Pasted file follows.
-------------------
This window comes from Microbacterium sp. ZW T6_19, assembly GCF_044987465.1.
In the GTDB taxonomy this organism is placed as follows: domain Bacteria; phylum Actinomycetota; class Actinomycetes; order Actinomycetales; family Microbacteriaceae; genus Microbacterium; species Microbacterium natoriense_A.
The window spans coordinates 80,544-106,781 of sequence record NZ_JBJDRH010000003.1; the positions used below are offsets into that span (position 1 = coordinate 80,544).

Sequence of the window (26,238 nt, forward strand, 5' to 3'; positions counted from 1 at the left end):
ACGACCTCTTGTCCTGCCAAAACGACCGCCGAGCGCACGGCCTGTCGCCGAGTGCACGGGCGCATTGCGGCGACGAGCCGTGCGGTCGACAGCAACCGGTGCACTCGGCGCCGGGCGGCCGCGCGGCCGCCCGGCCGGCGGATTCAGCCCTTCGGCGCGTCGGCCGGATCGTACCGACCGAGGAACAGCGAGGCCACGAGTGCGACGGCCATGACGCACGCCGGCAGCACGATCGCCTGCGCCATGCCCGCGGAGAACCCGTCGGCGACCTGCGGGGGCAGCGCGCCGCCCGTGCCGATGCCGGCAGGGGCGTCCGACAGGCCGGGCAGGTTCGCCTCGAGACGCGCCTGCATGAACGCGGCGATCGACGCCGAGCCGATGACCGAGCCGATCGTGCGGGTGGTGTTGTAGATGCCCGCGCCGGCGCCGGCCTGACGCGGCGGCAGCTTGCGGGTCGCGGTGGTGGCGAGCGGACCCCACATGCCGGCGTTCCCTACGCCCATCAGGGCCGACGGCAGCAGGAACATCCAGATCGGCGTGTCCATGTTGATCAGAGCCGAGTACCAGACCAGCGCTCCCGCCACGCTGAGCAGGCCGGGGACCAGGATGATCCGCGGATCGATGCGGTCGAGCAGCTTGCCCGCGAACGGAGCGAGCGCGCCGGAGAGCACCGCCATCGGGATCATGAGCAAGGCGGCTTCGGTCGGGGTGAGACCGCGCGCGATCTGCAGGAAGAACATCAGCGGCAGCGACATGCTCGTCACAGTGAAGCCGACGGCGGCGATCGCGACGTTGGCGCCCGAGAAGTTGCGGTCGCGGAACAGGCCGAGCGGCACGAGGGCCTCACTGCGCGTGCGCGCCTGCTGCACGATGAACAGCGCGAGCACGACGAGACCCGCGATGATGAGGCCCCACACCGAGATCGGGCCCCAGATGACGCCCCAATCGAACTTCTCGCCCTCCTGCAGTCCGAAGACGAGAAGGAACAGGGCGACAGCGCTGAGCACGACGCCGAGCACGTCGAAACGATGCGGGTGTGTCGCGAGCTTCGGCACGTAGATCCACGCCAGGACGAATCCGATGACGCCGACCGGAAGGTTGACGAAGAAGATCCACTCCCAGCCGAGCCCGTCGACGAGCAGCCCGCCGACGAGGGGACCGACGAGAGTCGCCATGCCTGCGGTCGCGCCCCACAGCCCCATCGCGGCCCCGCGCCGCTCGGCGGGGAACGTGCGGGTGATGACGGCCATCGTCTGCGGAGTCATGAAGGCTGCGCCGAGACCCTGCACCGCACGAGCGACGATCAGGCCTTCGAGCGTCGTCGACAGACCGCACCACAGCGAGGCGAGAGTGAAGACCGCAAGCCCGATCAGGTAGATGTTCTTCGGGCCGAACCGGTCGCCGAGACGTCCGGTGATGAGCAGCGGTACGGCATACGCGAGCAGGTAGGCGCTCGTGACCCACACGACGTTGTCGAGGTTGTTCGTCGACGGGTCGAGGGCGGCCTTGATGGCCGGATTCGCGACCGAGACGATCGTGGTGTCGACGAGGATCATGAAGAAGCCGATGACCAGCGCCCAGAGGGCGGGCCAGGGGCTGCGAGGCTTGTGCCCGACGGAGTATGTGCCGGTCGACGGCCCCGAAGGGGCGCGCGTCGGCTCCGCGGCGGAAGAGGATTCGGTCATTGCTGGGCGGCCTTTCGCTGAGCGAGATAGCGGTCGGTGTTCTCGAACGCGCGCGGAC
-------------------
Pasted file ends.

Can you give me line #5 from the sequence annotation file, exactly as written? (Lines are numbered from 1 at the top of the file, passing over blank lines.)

ACGACCTCTTGTCCTGCCAAAACGACCGCCGAGCGCACGGCCTGTCGCCGAGTGCACGGGCGCATTGCGGCGACGAGCCGTGCGGTCGACAGCAACCGGTGCACTCGGCGCCGGGCGGCCGCGCGGCCGCCCGGCCGGCGGATTCAGCCCTTCGGCGCGTCGGCCGGATCGTACCGACCGAGGAACAGCGAGGCCACGAGTGCGACGGCCATGACGCACGCCGGCAGCACGATCGCCTGCGCCATGCCCGCGGAGAACCCGTCGGCGACCTGCGGGGGCAGCGCGCCGCCCGTGCCGATGCCGGCAGGGGCGTCCGACAGGCCGGGCAGGTTCGCCTCGAGACGCGCCTGCATGAACGCGGCGATCGACGCCGAGCCGATGACCGAGCCGATCGTGCGGGTGGTGTTGTAGATGCCCGCGCCGGCGCCGGCCTGACGCGGCGGCAGCTTGCGGGTCGCGGTGGTGGCGAGCGGACCCCACATGCCGGCGTTCCCTACGCCCATCAGGGCCGACGGCAGCAGGAACATCCAGATCGGCGTGTCCATGTTGATCAGAGCCGAGTACCAGACCAGCGCTCCCGCCACGCTGAGCAGGCCGGGGACCAGGATGATCCGCGGATCGATGCGGTCGAGCAGCTTGCCCGCGAACGGAGCGAGCGCGCCGGAGAGCACCGCCATCGGGATCATGAGCAAGGCGGCTTCGGTCGGGGTGAGACCGCGCGCGATCTGCAGGAAGAACATCAGCGGCAGCGACATGCTCGTCACAGTGAAGCCGACGGCGGCGATCGCGACGTTGGCGCCCGAGAAGTTGCGGTCGCGGAACAGGCCGAGCGGCACGAGGGCCTCACTGCGCGTGCGCGCCTGCTGCACGATGAACAGCGCGAGCACGACGAGACCCGCGATGATGAGGCCCCACACCGAGATCGGGCCCCAGATGACGCCCCAATCGAACTTCTCGCCCTCCTGCAGTCCGAAGACGAGAAGGAACAGGGCGACAGCGCTGAGCACGACGCCGAGCACGTCGAAACGATGCGGGTGTGTCGCGAGCTTCGGCACGTAGATCCACGCCAGGACGAATCCGATGACGCCGACCGGAAGGTTGACGAAGAAGATCCACTCCCAGCCGAGCCCGTCGACGAGCAGCCCGCCGACGAGGGGACCGACGAGAGTCGCCATGCCTGCGGTCGCGCCCCACAGCCCCATCGCGGCCCCGCGCCGCTCGGCGGGGAACGTGCGGGTGATGACGGCCATCGTCTGCGGAGTCATGAAGGCTGCGCCGAGACCCTGCACCGCACGAGCGACGATCAGGCCTTCGAGCGTCGTCGACAGACCGCACCACAGCGAGGCGAGAGTGAAGACCGCAAGCCCGATCAGGTAGATGTTCTTCGGGCCGAACCGGTCGCCGAGACGTCCGGTGATGAGCAGCGGTACGGCATACGCGAGCAGGTAGGCGCTCGTGACCCACACGACGTTGTCGAGGTTGTTCGTCGACGGGTCGAGGGCGGCCTTGATGGCCGGATTCGCGACCGAGACGATCGTGGTGTCGACGAGGATCATGAAGAAGCCGATGACCAGCGCCCAGAGGGCGGGCCAGGGGCTGCGAGGCTTGTGCCCGACGGAGTATGTGCCGGTCGACGGCCCCGAAGGGGCGCGCGTCGGCTCCGCGGCGGAAGAGGATTCGGTCATTGCTGGGCGGCCTTTCGCTGAGCGAGATAGCGGTCGGTGTTCTCGAACGCGCGCGGAC